Wednesday, April 29, 2015


I don't like Sabermetrics. I just don't care about them.  I think you start throwing hundreds of numbers at people it all just becomes way too complex and idiotic.  Call me old school, call me dumb, but don't call me late to dinner... I'm always on time for dinner. 

The fact of the matter is there are only a few basic stats that you truly need to understand a player's ability and I'll always go basic.  Besides, Bleeding Yankee Blue is based on the suggestion that throwing stats and metrics up on this site every day only makes us look more like the others.  We don't do it unless we absolutely have to, and with that, I will never change our approach.  It is why we're successful. We are different... that's it.

I was reading Hardball Talk and they alerted me to something that Baseball Prospectus has done.  They have "invented" yet another unnecessary stat... at least that's my own humble opinion.  Apparently it's called the "Deserved Run Average".

I know... my eyes glossed over too.  WAKE UP!

From Hardball Talk: "...this new metric, DRA or “Deserved Run Average,” is getting a lot of buzz in sabermetric circles today. And the guys who came up with this new metric — Jonathan Judge, Harry Pavlidis and Dan Turkenkopf — are smart cookies."

A very, very basic description of DRA is from Baseball Prospectus:
"...Compile the individual value of all baseball batting events in a season.
When a batter steps into the box, a number of different events can ultimately occur. These range from a strikeout to a single to a double play to a home run. Over the course of a season, those events each, as a category, tend to result in an average number of additional (or fewer) runs. For example, a home run on average results in about 1.4 runs, because sometimes there are runners on base and sometimes there are not. By the same token, a double play tends to cost a team about three-quarters of a run. Although a double play can sometimes allow a run to score (such as when there happens to be a runner on third with no outs), it far more often ends the inning or empties the bases with no runs scored...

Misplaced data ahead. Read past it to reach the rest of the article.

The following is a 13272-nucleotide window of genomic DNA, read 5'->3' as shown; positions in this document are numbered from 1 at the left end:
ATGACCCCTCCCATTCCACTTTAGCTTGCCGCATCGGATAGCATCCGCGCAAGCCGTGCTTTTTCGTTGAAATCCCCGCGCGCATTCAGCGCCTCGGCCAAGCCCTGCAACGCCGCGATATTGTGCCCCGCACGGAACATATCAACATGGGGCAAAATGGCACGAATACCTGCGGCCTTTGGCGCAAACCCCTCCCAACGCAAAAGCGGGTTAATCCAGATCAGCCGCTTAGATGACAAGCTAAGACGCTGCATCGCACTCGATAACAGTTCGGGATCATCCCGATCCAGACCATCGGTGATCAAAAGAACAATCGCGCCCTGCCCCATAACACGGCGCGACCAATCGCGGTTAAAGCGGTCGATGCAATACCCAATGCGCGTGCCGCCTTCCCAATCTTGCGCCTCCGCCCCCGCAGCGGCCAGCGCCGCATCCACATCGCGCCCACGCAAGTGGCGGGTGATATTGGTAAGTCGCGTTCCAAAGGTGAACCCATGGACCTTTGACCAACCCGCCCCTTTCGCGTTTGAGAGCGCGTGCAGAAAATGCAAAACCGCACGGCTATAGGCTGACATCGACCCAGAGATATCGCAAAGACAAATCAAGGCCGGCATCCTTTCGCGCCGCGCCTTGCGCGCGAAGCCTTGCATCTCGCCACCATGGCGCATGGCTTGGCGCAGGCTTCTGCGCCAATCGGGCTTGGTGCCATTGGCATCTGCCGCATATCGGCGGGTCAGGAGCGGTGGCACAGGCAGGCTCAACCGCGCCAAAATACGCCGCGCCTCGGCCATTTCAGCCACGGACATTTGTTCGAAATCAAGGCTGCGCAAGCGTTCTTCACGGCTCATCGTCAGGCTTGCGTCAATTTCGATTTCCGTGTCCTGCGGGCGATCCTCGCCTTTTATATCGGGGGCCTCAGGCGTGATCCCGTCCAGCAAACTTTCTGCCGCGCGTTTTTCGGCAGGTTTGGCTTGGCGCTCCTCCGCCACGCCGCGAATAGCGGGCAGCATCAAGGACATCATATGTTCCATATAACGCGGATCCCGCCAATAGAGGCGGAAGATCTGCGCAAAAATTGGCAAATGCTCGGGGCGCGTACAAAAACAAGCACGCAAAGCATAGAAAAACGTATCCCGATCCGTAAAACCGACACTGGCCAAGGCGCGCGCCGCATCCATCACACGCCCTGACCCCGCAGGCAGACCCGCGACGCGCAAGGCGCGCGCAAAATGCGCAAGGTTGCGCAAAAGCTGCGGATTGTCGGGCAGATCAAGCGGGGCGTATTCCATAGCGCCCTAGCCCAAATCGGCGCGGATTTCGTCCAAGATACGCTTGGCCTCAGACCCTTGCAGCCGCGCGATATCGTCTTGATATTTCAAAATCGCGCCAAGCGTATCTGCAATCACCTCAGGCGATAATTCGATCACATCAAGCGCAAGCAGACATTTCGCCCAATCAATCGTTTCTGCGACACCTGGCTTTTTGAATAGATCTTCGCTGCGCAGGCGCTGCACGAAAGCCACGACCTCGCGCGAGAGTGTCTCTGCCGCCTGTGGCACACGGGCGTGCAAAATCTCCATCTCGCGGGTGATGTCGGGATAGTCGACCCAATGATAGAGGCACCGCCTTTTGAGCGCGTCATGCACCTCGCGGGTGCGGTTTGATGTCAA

Adjust each batting event for its context.
Once we have the average value of each play in a season, we start making our adjustments. Home runs depend, among other things, on stadium, temperature, and the quality of the opposing batter. Ball and strike calls tend to favor the home team. The likelihood of a hit depends on the quality of the opposing defense. The pitcher’s success depends on how far he is ahead in the count, and both a catcher’s framing ability and the size of the umpire’s strike zone help get him there...."
There's much, much more. I actually think I read "Blah, blah. blah" in there somewhere. Anyway, the full description of DRA is HERE.

My feeling on stuff like this is simple. We went this long without it, I am doubtful it will change my own personal life going forward.  Sure, for many baseball stat nerds, this is groundbreaking and I get that. Not for me though.

Carry on.

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